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*CONSTRAINED_RIGID_BODIES - this keyword merges two rigid bodies to one rigid body in case they share common nodes - it can be also used to merge two completely separated rigid bodies to one rigid body - the resulting rigid body only has the mass properties, boundary conditions and loads of the master rigid part; all data from the slave parts are lost -nevertheless the slave parts can be used for contact definitions

*CONSTRAINED_RIGID_BODY_STOPPERS - simple modelling of a limit stop for rigid bodies: the motion stops, if the displacements or the coordinates exceed certain given limit values - for free moveable rigid bodies a maximum velocity can be defined; this is useful to prevent undesirable dynamic effects in a quasi-static analysis

Explicit Dynamics with LS-DYNA

Rigid body and rigid connections *CONSTRAINED_JOINT_OPTION - defines a joint between two rigid bodies - possible options are:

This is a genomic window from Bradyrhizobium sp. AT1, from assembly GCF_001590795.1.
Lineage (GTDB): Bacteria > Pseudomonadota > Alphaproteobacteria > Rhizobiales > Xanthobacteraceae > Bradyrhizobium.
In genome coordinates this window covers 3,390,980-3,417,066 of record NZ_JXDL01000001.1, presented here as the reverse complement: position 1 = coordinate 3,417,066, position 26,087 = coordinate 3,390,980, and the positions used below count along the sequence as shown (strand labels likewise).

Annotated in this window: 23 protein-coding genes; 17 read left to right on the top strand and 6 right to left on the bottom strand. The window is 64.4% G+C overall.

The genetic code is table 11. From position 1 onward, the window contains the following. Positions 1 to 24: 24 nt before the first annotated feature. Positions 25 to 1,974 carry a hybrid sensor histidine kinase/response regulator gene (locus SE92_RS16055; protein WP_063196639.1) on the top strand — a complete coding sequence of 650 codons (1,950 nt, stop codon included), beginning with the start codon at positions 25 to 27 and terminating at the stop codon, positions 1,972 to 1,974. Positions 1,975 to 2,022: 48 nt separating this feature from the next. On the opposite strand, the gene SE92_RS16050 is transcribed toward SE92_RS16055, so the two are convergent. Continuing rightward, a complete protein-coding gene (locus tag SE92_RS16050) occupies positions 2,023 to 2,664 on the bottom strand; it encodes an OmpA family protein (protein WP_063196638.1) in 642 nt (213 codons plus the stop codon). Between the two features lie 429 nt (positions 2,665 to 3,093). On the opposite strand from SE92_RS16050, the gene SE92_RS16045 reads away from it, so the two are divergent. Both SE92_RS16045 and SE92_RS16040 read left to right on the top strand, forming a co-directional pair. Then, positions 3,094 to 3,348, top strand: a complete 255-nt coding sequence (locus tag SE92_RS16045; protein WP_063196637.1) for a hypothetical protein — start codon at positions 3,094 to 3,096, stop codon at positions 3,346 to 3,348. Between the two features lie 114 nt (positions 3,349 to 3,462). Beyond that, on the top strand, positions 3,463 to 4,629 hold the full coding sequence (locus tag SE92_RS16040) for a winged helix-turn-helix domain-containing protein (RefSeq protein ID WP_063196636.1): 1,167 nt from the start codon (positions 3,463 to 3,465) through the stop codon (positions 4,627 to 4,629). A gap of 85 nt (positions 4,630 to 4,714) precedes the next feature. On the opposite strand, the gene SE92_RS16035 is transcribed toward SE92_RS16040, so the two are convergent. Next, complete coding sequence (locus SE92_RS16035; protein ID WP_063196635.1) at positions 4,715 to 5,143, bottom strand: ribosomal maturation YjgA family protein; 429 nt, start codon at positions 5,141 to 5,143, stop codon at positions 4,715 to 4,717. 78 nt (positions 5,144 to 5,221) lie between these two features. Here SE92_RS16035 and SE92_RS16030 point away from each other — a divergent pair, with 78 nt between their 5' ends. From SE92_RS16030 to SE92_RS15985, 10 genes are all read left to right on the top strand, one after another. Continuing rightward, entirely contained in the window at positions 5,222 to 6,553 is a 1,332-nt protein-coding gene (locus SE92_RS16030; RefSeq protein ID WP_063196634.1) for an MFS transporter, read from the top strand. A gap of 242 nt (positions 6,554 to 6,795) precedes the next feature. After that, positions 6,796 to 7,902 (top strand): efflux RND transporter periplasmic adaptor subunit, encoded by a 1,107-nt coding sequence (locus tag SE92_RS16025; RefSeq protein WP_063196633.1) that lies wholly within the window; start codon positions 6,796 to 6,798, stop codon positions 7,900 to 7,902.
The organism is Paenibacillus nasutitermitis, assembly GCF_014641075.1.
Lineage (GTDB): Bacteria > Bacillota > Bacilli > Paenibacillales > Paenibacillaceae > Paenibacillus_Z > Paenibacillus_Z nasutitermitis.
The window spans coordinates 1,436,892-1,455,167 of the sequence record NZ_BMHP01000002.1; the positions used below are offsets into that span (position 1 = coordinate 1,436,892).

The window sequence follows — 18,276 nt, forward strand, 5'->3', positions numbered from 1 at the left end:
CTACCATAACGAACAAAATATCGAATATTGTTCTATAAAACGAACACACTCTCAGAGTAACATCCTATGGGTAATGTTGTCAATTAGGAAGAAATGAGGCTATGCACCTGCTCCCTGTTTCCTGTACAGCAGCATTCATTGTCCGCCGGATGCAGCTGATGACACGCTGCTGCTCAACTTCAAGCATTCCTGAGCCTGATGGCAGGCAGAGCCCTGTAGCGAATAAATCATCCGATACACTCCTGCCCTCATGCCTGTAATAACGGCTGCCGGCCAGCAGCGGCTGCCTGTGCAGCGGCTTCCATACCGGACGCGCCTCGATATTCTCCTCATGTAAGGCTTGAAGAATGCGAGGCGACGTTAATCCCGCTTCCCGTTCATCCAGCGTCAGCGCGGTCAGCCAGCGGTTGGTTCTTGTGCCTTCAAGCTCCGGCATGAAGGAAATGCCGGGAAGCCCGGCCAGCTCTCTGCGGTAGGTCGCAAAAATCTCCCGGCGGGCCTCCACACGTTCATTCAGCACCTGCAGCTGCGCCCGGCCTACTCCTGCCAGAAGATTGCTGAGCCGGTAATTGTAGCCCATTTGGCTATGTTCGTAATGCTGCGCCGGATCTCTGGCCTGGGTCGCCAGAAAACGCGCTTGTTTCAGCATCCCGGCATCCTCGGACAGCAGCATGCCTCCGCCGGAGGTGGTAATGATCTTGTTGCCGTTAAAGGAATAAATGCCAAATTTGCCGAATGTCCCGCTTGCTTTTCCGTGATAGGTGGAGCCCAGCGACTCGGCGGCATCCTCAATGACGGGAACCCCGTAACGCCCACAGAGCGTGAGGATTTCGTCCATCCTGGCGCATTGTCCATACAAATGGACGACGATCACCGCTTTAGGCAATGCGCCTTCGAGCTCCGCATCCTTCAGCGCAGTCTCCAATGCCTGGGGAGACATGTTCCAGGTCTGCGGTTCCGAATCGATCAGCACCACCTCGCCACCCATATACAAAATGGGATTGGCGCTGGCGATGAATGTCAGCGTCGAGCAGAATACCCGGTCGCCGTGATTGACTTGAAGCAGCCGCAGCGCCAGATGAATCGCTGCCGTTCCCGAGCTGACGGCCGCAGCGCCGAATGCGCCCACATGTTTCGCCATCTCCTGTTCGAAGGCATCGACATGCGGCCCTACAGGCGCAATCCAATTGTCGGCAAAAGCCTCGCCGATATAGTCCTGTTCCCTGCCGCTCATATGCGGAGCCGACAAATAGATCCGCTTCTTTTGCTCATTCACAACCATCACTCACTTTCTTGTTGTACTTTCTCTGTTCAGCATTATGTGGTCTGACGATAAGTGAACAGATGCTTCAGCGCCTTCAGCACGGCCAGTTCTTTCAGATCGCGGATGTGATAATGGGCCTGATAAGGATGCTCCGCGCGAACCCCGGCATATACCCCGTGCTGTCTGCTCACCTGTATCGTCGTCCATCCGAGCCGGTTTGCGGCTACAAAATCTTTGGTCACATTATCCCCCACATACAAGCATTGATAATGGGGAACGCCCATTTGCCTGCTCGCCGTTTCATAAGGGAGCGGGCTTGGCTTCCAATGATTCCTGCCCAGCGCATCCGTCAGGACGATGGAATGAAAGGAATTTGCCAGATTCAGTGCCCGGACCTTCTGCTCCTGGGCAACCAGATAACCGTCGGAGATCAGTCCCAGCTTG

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SPHERICAL REVOLUTE CYLINDRICAL PLANAR UNIVERSAL LOCKING TRANSLATIONAL_MOTOR ROTATIONAL_MOTOR GEARS RACK_AND_PINION PULLEY SCREW - to impose the kinematic conditions a penalty method is used. Consequently the joints have a stiffness, which is set as large as possible regarding the time step size. But very high loads might destroy the joints - an implicit Lagrange multiplier option is available, where the joints are completely rigid, but this may not be stable for all cases *CONTROL_RIGID, lmf=1 An alternative to those joints is the usage of discrete beams ( *SECTION_BEAM, elform=6) in combination with *MAT_GENERAL_JOINT_DISCRETE_BEAM Those joints exclusively use the penalty method and can be used to connect elastic as well as rigid bodies.

Explicit Dynamics with LS-DYNA

Rigid body and rigid connections

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Explicit Dynamics with LS-DYNA

Joint – Cylindrical joint